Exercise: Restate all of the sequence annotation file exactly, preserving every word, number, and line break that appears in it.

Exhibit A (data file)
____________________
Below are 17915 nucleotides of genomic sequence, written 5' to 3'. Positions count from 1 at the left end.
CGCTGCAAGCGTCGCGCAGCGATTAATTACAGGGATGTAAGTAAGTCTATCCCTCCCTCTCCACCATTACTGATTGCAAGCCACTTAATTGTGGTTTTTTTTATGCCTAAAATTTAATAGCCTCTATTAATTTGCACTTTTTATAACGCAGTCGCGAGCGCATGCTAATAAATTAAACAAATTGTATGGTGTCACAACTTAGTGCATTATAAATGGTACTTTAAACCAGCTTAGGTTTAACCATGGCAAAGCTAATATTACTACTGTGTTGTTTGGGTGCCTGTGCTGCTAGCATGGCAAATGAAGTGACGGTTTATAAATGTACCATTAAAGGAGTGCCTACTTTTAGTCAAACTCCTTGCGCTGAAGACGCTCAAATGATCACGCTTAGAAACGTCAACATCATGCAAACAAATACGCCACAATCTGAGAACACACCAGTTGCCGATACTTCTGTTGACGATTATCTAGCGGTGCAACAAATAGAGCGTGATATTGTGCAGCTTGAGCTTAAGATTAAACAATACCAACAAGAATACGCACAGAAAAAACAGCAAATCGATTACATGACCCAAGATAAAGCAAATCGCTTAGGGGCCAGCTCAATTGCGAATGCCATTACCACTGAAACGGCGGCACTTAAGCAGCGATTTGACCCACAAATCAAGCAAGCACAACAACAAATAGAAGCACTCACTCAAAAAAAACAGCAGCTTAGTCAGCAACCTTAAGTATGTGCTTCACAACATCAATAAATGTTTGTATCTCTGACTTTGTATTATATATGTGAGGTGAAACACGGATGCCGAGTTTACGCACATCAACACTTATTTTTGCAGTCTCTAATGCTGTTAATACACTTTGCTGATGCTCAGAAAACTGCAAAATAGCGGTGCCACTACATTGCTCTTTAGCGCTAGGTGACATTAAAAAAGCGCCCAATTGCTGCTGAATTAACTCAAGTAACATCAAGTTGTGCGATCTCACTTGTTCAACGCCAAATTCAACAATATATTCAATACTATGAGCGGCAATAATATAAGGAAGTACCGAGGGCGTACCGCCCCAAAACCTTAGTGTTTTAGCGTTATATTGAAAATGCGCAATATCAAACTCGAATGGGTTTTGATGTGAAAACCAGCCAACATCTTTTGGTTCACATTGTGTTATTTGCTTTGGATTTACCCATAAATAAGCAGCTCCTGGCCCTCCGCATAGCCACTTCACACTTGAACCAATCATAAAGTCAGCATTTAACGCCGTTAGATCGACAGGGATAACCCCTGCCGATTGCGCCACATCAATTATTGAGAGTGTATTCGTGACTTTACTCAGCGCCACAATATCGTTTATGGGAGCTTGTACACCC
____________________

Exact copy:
Below are 17915 nucleotides of genomic sequence, written 5' to 3'. Positions count from 1 at the left end.
CGCTGCAAGCGTCGCGCAGCGATTAATTACAGGGATGTAAGTAAGTCTATCCCTCCCTCTCCACCATTACTGATTGCAAGCCACTTAATTGTGGTTTTTTTTATGCCTAAAATTTAATAGCCTCTATTAATTTGCACTTTTTATAACGCAGTCGCGAGCGCATGCTAATAAATTAAACAAATTGTATGGTGTCACAACTTAGTGCATTATAAATGGTACTTTAAACCAGCTTAGGTTTAACCATGGCAAAGCTAATATTACTACTGTGTTGTTTGGGTGCCTGTGCTGCTAGCATGGCAAATGAAGTGACGGTTTATAAATGTACCATTAAAGGAGTGCCTACTTTTAGTCAAACTCCTTGCGCTGAAGACGCTCAAATGATCACGCTTAGAAACGTCAACATCATGCAAACAAATACGCCACAATCTGAGAACACACCAGTTGCCGATACTTCTGTTGACGATTATCTAGCGGTGCAACAAATAGAGCGTGATATTGTGCAGCTTGAGCTTAAGATTAAACAATACCAACAAGAATACGCACAGAAAAAACAGCAAATCGATTACATGACCCAAGATAAAGCAAATCGCTTAGGGGCCAGCTCAATTGCGAATGCCATTACCACTGAAACGGCGGCACTTAAGCAGCGATTTGACCCACAAATCAAGCAAGCACAACAACAAATAGAAGCACTCACTCAAAAAAAACAGCAGCTTAGTCAGCAACCTTAAGTATGTGCTTCACAACATCAATAAATGTTTGTATCTCTGACTTTGTATTATATATGTGAGGTGAAACACGGATGCCGAGTTTACGCACATCAACACTTATTTTTGCAGTCTCTAATGCTGTTAATACACTTTGCTGATGCTCAGAAAACTGCAAAATAGCGGTGCCACTACATTGCTCTTTAGCGCTAGGTGACATTAAAAAAGCGCCCAATTGCTGCTGAATTAACTCAAGTAACATCAAGTTGTGCGATCTCACTTGTTCAACGCCAAATTCAACAATATATTCAATACTATGAGCGGCAATAATATAAGGAAGTACCGAGGGCGTACCGCCCCAAAACCTTAGTGTTTTAGCGTTATATTGAAAATGCGCAATATCAAACTCGAATGGGTTTTGATGTGAAAACCAGCCAACATCTTTTGGTTCACATTGTGTTATTTGCTTTGGATTTACCCATAAATAAGCAGCTCCTGGCCCTCCGCATAGCCACTTCACACTTGAACCAATCATAAAGTCAGCATTTAACGCCGTTAGATCGACAGGGATAACCCCTGCCGATTGCGCCACATCAATTATTGAGAGTGTATTCGTGACTTTACTCAGCGCCACAATATCGTTTATGGGAGCTTGTACACCC